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40 family-friendly Great British walks to entertain the kids this summer

Getting outdoors can be a great activity for your whole family to enjoy together, especially during the school holidays when the sun is shining! Whether you have little ones or teenagers, exploring the world around you can be a great way to unwind — and what child doesn’t love a splash around in some muddy puddles?

Here in Great Britain, we have plenty of beautiful walks with stunning scenery. But, how do you know which ones are suitable for your family? Luckily, we’ve put together a list of some of the best Great British walks for the whole family. All you need to do is choose which one sounds like the most fun!

Methodology

To create our list, we found 40 family-friendly walks, as suggested by family bloggers and online roundups. Then, we looked at the length and walking time for each, as well as the cost based on the price of a family ticket, before finding out if they had the following amenities[i]:

  • Free parking
  • Disabled parking
  • Dog friendliness
  • Toilets
  • Disabled toilets
  • Baby changing
  • Refreshments
  • Extra children’s activities
  • Visitor centre
  • Designated picnic site
  • Pram/wheelchair access

We’ve pulled together walks from all over Britain so, whether you’re looking for inspiration for your next family staycation, or you’d like to remain a little closer to home, you’re bound to find something that suits you.

What are the best walks for little ones?

No matter how eager your little ones might be, their legs will probably only take them so far. To avoid any tears (and having to carry them) we’ve analysed the data to find out the best family walks for smaller children, based on length, accessibility, baby changing facilities, plus extra fun activities for your little ones to enjoy.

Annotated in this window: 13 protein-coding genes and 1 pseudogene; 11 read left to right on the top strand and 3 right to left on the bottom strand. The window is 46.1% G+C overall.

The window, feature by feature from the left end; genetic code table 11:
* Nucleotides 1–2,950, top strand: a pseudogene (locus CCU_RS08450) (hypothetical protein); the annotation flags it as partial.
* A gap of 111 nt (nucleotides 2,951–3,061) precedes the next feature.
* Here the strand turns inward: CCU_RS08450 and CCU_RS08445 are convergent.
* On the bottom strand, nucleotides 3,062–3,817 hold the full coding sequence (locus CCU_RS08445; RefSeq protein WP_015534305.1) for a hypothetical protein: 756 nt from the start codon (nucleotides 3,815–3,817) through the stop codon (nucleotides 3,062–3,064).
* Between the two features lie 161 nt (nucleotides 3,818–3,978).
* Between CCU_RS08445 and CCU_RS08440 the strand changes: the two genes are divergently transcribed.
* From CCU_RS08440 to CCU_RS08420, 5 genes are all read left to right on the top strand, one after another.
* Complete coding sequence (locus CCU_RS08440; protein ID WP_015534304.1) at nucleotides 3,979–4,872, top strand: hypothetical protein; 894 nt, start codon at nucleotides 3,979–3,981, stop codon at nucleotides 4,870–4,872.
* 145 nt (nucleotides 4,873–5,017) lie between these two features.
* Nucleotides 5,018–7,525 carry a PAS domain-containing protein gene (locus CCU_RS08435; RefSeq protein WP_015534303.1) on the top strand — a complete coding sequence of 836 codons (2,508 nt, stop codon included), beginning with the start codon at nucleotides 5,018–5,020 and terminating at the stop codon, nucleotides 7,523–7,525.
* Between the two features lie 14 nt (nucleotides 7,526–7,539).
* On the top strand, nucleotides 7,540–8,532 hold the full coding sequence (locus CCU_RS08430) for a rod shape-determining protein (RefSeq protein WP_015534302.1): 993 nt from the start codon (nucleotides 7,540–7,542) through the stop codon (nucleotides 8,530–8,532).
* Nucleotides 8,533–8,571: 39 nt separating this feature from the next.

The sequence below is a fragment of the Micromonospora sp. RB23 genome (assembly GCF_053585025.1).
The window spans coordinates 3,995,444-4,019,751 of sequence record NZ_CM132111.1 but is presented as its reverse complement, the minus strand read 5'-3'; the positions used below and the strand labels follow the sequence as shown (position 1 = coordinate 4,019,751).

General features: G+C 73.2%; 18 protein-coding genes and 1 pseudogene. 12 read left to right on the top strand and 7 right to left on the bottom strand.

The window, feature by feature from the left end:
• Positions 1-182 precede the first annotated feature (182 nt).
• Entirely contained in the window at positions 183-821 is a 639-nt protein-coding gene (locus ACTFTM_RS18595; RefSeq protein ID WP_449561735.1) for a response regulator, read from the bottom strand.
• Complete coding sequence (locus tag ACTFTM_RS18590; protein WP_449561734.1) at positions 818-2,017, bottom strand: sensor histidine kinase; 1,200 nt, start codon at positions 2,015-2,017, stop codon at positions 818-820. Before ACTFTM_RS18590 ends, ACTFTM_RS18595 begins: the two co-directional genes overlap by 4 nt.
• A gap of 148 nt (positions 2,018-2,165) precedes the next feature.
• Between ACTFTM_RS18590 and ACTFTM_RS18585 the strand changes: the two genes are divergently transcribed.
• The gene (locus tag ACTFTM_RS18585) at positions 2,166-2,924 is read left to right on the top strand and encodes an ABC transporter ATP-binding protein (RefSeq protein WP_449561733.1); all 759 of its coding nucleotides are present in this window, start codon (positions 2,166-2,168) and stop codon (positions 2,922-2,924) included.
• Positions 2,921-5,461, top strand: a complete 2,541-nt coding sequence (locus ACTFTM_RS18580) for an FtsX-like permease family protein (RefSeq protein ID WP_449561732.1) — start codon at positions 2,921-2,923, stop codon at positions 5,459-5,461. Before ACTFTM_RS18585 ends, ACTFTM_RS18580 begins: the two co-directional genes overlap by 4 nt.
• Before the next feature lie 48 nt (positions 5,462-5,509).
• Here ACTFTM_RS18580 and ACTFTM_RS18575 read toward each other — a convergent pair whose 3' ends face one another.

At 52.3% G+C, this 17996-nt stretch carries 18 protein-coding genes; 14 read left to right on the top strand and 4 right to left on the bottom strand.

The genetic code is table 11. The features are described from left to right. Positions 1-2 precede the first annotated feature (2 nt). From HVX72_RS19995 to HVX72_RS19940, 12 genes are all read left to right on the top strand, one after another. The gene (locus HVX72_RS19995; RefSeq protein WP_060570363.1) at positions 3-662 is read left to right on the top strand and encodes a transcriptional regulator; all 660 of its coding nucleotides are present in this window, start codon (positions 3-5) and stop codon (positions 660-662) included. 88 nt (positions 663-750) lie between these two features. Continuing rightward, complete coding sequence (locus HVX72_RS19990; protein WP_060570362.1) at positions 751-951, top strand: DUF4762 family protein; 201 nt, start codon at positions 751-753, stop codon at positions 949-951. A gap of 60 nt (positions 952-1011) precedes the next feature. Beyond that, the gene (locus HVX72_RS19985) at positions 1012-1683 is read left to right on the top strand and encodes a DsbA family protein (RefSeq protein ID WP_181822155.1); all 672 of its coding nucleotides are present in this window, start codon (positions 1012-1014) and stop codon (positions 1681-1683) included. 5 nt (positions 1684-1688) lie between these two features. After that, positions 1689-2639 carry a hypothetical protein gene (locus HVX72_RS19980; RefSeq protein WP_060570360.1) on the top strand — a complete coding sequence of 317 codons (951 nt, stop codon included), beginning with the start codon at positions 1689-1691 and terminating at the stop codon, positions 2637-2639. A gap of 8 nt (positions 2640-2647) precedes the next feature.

The Room on the Broom Adventure Trail at Anglers Country Park came out as our top-ranking walk for little ones. It’s free to enter and has free parking for up to two hours (with a small charge if you’re planning on staying longer). This walk also has toilets, baby changing facilities, and is accessible by pram or wheelchair. Plus, it has plenty of activities to keep your little one entertained, including a playground.

Alternatively, head out to the Loch Lomond Faerie Trail or Sculpture Trail at Rushmere Country Park and see if you can spot any fairies in the trees. You might even be able to make a wish or two! Both will only take you an hour to complete, and they’re fully accessible for prams and wheelchairs.

The route from Padley Gorge to Longshaw in the Peak District is a popular one among families in the summer and has a refreshing stream that’s perfect for paddling in and cooling off in the sun. However, bear in mind that this walk is only partially accessible and has some uneven terrain in the woodland and on the moors.

For children that don’t mind a bit more walking, why not head over to Fishpool Dingle Walk at Croft Castle, Blickling Estate, or the Pond Walk at Brodie Castle? These routes offer plenty of opportunities to see some of our great British wildlife, plus they all have a playground for your little ones to blow off some steam.